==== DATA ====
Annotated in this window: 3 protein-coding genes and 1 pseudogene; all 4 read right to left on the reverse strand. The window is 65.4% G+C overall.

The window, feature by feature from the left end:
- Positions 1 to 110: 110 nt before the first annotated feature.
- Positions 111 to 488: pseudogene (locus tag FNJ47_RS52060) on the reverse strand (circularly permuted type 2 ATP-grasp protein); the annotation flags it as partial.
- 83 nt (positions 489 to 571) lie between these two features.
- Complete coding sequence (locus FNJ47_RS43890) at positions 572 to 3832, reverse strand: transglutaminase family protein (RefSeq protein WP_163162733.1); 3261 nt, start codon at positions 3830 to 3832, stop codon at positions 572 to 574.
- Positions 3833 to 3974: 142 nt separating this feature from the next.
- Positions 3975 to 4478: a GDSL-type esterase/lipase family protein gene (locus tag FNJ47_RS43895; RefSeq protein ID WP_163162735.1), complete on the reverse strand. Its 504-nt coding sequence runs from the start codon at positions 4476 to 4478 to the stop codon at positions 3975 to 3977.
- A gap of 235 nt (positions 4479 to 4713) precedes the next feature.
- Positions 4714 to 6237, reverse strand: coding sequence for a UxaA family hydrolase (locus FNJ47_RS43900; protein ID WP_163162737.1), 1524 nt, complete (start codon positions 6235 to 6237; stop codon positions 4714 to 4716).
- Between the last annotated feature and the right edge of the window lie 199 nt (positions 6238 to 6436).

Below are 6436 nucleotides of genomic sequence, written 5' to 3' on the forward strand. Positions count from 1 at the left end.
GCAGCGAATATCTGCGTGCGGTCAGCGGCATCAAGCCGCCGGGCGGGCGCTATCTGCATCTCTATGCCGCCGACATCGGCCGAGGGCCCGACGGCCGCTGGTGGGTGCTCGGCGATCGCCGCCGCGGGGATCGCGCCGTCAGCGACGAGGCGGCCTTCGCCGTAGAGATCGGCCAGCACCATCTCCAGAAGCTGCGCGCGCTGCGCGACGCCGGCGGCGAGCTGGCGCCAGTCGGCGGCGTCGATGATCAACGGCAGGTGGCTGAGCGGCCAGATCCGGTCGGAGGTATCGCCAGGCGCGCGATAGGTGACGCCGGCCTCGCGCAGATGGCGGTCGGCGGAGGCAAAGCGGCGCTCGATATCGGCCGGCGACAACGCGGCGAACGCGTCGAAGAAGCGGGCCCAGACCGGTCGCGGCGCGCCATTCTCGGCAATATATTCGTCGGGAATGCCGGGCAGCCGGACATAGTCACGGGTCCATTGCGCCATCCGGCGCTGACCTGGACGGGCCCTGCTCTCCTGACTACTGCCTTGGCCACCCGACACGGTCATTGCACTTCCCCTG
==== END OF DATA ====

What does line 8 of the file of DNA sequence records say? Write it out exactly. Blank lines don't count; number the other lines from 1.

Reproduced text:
- Positions 3975 to 4478: a GDSL-type esterase/lipase family protein gene (locus tag FNJ47_RS43895; RefSeq protein ID WP_163162735.1), complete on the reverse strand. Its 504-nt coding sequence runs from the start codon at positions 4476 to 4478 to the stop codon at positions 3975 to 3977.